The 2013-14 CSP Lecture Series theme was "Water & Power."
William Deverell is Professor of History at the University of Southern California and Director of the Huntington-USC Institute on California and the West. Professor Deverell's research concentrates on the history of the 19th and 20th century American West, and he has written extensively on the history of Los Angeles. His publications include Whitewashed Adobe: The Rise of Los Angeles and the Remaking of its Mexican Past, which examines the historical relationship between the growth of Los Angeles and Southern California's complex history of racial and ethnic conflict and accommodation, and Land of Sunshine: The Environmental History of Metropolitan Los Angeles, a collection of essays which he co-edited with Greg Hise.
Wednesday, October 9, 2013
Lewis MacAdams is a poet, journalist, filmmaker, political activist, and the co-founder of the Friends of the Los Angeles River (FoLAR), a non-proft organization that MacAdams has described as a “40 Year Art Work" to bring the river back to life through revitalization and education. FoLAR leads the annual river clean up and has been a vital player in efforts to reclaim the river and develop more open, green space. In addition to his environment work, MacAdams has published more than a dozen books, including several collections of poetry and a cultural history entitled Birth of Cool: Beat, Bebop, and the American Avant-Garde.
Monday, November 11, 2013
Sandra Postel directs the independent Global Water Policy Project, and lectures, writes and consults on global water issues. In 2010 she was appointed Freshwater Fellow of the National Geographic Society, where she serves as lead water expert for the Society’s freshwater efforts. Sandra is co-creator of Change the Course, the national freshwater conservation and restoration campaign. A leading authority and prolific author on international water issues, she has written more than 100 articles for popular and scholarly publications and is the author of several books, including Pillar of Sand: Can the Irrigation Miracle Last? and of Last Oasis: Facing Water Scarcity. In addition, she is the host of National Geographic’s Water Currents blog.
Note: Audio only.
Monday, February 10, 2014
The Antoinette and Vincent M. Dungan Lectureship on Energy and the Environment
Pat Mulroy oversees the operations of the Las Vegas Valley Water District, which serves more than 340,000 customers, and the Southern Nevada Water Authority, which is responsible for acquiring, treating and delivering water to local agencies that collectively serve 2 million residents and nearly 40 million annual visitors. Mulroy was a principal architect of the Authority, which has allowed Southern Nevada to not only weather the stresses of growth, but also one of the worst droughts to befall the Colorado River. As general manager of one of the country’s most progressive water agencies, Mulroy is exceptionally active in regional and national water issues. Her honors include National Jewish Medical and Research Center’s Humanitarian Award, the University and Community College System of Nevada Board of Regents’ Distinguished Nevadan Award, and the Education Hero Award from the Public Education Foundation.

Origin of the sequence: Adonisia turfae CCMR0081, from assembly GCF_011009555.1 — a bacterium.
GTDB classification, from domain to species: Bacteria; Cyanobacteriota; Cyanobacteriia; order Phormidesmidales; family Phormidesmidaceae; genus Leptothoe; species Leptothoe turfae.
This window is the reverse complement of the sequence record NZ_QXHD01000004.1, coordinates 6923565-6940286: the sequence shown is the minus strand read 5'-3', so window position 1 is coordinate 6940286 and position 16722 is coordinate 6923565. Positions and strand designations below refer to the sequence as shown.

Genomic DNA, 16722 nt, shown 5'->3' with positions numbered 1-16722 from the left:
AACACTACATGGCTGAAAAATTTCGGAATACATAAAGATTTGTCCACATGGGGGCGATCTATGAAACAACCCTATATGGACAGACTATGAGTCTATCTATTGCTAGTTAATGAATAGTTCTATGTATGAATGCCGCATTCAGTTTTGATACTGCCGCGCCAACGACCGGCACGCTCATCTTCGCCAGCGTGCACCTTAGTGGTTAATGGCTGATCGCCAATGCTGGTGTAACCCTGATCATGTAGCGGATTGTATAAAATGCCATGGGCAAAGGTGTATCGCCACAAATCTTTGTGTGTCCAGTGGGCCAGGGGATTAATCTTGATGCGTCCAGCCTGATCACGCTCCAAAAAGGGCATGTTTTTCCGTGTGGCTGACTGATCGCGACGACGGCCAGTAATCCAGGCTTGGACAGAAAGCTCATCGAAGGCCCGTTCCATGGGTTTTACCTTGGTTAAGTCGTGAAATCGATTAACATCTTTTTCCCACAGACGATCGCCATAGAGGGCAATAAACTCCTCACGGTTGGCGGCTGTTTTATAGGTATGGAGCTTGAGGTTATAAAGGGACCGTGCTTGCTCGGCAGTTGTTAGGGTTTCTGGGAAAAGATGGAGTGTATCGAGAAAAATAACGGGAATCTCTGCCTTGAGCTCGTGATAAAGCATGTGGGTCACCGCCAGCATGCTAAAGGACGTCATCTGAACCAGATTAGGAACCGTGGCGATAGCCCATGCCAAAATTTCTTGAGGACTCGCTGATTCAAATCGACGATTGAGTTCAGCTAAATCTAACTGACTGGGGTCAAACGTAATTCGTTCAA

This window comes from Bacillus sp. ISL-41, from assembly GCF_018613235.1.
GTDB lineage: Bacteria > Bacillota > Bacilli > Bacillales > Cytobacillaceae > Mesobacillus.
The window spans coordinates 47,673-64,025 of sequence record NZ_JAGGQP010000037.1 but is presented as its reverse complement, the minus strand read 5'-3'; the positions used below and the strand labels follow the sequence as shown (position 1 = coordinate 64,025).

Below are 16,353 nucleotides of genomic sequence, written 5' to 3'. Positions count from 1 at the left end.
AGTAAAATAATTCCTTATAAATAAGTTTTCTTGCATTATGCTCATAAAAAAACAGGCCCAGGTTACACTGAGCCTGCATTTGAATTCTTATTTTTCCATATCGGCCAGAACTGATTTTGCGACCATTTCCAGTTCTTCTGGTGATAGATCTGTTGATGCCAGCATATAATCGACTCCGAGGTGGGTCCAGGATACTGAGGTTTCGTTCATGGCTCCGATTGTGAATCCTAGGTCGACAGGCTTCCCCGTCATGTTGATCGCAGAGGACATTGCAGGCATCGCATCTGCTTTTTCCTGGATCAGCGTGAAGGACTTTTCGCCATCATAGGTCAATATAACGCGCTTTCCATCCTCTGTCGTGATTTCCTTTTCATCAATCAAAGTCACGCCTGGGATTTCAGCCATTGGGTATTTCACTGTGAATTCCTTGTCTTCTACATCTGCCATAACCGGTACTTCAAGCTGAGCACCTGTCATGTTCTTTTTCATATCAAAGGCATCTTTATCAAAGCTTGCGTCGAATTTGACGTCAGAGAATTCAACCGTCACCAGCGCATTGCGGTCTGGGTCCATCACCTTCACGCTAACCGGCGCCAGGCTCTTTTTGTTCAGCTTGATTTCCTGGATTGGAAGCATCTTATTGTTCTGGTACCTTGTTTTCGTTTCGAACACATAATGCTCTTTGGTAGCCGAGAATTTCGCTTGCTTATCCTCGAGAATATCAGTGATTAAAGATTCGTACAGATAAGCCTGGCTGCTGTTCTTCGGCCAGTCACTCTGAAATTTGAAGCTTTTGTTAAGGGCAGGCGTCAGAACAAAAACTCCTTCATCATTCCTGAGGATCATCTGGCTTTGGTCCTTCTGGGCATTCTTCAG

Dr. Arunabha Ghosh is CEO of the Council on Energy, Environment and Water (CEEW), an independent policy research institution in India. With experience in more than thirty countries, he advises governments, industry, and civil society around the world. Ghosh holds a doctorate and M.Phil. in International Relations, as well as an M.A. in Philosophy, Politics and Economics from Oxford. He lives in Gurgaon, India, and speaks English, Hindi, Bengali, and basic Spanish. Dr. Ghosh has published numerous reports and has presented to heads of state, India’s Parliament, the European Parliament, Brazil’s Senate, and other legislatures. In 2006 he collaborated with Jay-Z on a documentary about the water crisis in Africa entitled Water for Life. The World Economic Forum recently selected him as a Young Global Leader.
Monday, April 21, 2014
Char Miller is the director of the Environmental Analysis Program at Pomona College and the W. M. Keck Professor of Environmental Analysis. He received his Ph.D. from the Johns Hopkins University and B.A. from Pitzer College. He is author of the award-winning Deep in the Heart of San Antonio: Land and Life in South Texas and Gifford Pinchot and the Making of Modern Environmentalism and is editor of the companion volumes Water in the 21st-Century West and River Basins of the American West. Most recently, Miller published On the Edge: Water, Immigration, and Politics in the Southwest (2013) and Seeking the Greatest Good: The Conservation Legacy of Gifford Pinchot (2013) as well as the co-authored Death Valley National Park: A History (2013). Miller is a regular contributor of essays, commentary, and reviews to professional journals, newspapers, and online media; his blog, Golden Green, explores environmental issues in California and the West for KCET.org.